Whether you’re visiting Memphis or you’re house hunting, there are certain parts of town you should be sure to check out. Here are some of the coolest places to go for food, drinks, meeting new friends and getting a strong grasp on what Memphis is all about.
The Coolest Neighborhoods in Memphis
Home to the Beale Street Entertainment District, downtown Memphis is popular with tourists and locals. With bustling nightlife, iconic restaurants and picturesque landmarks, the downtown area sits in stark contrast to the more central, slower-paced neighborhoods. Many young professionals live downtown to take advantage of the condo lifestyle. Some of the most frequented bars and blues clubs include B.B. King’s Blues Club, Silky O’Sullivan’s, Rum Boogie Cafe and Club 152. Beale Street Landing offers a river cruise boat dock with sweeping views of the Mississippi River and has the only public playground in the area.
Cooper-Young is a mostly residential neighborhood with a diverse mix of progressive families, artists and LGBTQ residents. The area features 1920s-style bungalows, as well as mom-and-pop coffee shops and trendy restaurants that give Cooper-Young a laid-back, relaxed vibe. Restaurants include the popular Imagine Vegan Cafe and Young Avenue Deli, which serves award-winning French fries. Be sure to stop by artist Jill Turman’s Cooper Young Trestle, a 150-ft. steel sculpture, created in 2000, that sits along an abandoned rail track and features tiny homes based on actual houses in the neighborhood.
This up-and-coming arts district expanded in August 2017 when the Sears Crosstown building underwent renovations. Known as the Crosstown Concourse, the mixed-use development comprises commercial, residential and retail partners, including restaurants, a grocery store, an art center and a charter high school. You’ll also find Memphis’ only hula-hooping fitness studio and Midtown Crossing, a local bar that hosts art shows and comedy nights. Catch nightly punk music shows at Hi Tone with your new neighbors, mostly young professionals and lower-income families.
Wealthy millennials are flocking to South Main, also known as the South Main Arts District. The area features boutiques, galleries, upscale restaurants and Memphis’ largest farmers’ market, as well as eateries, such as Max’s Sports Bar, Spindini and Japanese-fusion burger joint Oshi. A few blocks from South Main Street is Loflin Yard, a rustic outdoor bar with a waterfall. The last Friday of every month is South Main Trolley Night, when shops and galleries stay open late and host special public events.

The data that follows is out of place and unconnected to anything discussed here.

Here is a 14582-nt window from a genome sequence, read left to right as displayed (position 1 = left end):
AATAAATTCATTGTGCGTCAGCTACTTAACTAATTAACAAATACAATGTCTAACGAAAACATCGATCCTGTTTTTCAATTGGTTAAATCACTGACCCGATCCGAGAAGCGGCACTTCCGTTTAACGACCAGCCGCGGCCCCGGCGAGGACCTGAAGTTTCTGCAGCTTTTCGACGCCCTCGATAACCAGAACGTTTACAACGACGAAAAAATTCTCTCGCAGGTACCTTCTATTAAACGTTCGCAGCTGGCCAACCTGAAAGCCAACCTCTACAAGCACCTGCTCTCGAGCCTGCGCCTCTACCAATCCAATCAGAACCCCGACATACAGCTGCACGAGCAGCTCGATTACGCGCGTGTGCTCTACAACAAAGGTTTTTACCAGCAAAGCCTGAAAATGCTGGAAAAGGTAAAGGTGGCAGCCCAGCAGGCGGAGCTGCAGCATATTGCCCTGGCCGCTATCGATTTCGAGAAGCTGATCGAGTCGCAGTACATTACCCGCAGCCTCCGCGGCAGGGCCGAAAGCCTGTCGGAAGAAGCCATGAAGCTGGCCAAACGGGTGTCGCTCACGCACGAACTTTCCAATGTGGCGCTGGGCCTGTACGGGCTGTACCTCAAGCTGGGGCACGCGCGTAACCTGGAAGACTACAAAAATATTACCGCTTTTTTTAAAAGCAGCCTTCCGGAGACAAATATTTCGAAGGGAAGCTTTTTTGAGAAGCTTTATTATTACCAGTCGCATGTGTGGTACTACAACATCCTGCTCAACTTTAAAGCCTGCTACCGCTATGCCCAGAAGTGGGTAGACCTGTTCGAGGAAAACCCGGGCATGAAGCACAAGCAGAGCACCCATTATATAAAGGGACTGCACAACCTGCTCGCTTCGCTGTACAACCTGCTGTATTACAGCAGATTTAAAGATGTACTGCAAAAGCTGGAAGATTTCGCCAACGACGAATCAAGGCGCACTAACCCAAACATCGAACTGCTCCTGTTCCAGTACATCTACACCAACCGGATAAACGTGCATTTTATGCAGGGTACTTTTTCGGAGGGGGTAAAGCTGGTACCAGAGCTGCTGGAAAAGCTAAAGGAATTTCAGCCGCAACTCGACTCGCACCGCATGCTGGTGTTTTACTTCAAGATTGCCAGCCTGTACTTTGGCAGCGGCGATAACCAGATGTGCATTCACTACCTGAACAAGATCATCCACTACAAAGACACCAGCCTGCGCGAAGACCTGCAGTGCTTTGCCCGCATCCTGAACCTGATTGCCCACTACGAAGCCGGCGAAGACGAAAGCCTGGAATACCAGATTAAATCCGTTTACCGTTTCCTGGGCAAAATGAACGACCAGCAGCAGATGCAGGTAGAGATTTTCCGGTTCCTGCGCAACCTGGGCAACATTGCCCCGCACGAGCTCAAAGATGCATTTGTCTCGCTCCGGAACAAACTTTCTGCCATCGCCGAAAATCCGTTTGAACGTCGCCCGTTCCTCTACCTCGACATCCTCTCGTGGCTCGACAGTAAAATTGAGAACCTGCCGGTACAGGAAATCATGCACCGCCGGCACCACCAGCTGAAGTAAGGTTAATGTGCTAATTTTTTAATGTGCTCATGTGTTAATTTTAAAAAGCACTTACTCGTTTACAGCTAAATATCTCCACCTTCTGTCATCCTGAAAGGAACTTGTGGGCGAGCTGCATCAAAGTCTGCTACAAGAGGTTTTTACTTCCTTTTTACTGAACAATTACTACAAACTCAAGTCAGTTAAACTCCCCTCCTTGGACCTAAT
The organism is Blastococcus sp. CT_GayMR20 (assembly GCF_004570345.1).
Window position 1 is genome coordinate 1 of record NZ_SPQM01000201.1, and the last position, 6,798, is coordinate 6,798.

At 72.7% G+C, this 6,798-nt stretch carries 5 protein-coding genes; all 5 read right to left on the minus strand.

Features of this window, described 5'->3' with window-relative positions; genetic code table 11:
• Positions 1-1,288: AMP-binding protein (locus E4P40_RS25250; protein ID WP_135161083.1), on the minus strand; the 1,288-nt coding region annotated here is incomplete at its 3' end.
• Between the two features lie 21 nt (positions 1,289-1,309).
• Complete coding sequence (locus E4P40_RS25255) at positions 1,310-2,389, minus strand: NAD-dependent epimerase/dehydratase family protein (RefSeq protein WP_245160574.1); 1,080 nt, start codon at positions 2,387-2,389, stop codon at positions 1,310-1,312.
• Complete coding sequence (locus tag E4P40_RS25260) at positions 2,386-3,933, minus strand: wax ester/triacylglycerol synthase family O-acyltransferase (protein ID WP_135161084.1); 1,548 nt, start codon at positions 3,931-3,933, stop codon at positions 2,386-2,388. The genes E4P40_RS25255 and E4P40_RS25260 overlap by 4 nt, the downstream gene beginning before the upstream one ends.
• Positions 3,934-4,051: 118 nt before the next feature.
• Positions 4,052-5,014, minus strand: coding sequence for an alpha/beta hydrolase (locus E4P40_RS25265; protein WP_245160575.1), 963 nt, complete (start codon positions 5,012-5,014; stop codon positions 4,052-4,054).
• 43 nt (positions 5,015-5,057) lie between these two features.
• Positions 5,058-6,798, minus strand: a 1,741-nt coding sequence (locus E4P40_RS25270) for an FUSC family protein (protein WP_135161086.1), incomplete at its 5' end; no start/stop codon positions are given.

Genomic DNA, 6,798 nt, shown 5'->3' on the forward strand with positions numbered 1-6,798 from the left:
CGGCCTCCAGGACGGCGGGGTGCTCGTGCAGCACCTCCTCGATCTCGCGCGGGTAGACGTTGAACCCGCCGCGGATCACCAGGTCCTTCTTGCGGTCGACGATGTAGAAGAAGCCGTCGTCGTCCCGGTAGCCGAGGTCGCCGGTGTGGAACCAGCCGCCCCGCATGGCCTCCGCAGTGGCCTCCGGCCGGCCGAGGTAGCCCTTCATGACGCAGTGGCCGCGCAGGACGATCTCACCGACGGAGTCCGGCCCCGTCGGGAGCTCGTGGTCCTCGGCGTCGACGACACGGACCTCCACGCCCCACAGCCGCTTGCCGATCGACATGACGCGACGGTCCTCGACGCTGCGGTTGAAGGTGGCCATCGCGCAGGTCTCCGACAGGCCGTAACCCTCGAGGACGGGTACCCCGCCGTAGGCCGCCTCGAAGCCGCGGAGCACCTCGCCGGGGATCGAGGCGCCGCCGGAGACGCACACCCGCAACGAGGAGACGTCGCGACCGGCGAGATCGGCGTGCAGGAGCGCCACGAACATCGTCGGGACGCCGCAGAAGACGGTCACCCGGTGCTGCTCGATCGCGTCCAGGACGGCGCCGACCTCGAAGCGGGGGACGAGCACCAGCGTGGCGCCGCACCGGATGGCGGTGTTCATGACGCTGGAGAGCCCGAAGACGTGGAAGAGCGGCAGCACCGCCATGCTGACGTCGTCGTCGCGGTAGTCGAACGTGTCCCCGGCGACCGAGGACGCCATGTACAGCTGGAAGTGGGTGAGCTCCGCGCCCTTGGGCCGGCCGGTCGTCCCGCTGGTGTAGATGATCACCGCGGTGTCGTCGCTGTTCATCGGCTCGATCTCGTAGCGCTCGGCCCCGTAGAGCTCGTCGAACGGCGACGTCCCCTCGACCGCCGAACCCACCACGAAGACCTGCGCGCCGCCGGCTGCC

Harbor Town is on the Northern edge of downtown on Mud Island. The area features upscale townhomes and condos overlooking the Mississippi River. Empty-nesters and upper-class families make-up a large portion of the residents in this relatively small area that is somewhat isolated from downtown. Food and drink offerings are a bit lacking, but you will find coffee shop Cafe Eclectic, and Miss Cordelia’s grocery. Residents enjoy Mud Island River Park, a free public park with a river walk that is an exact scale model of the lower Mississippi River, where visitors can wade in the water or ride pedal boats.
You’ll find middle-class families in Cordova’s range of homes from midsized to massive, as well as some apartment complexes. The two-story shopping mall, Wolfchase Galleria, includes most major retailers. Eateries include locally owned restaurants and chains, such as the Flying Saucer Draught Emporium, Casbah Restaurant and Chang’s Bubble Tea Cafe, as well as the mainstays Chili’s, Applebee’s and On The Border.
The University District is home to the University of Memphis, so you’ll find college students and recent graduates here. Highland Row is where the action happens, including Newby’s, which has been dubbed “The college bar you never graduate from.” Brother Juniper’s is a popular brunch spot, and residents get their caffeine fix at Avenue Coffee.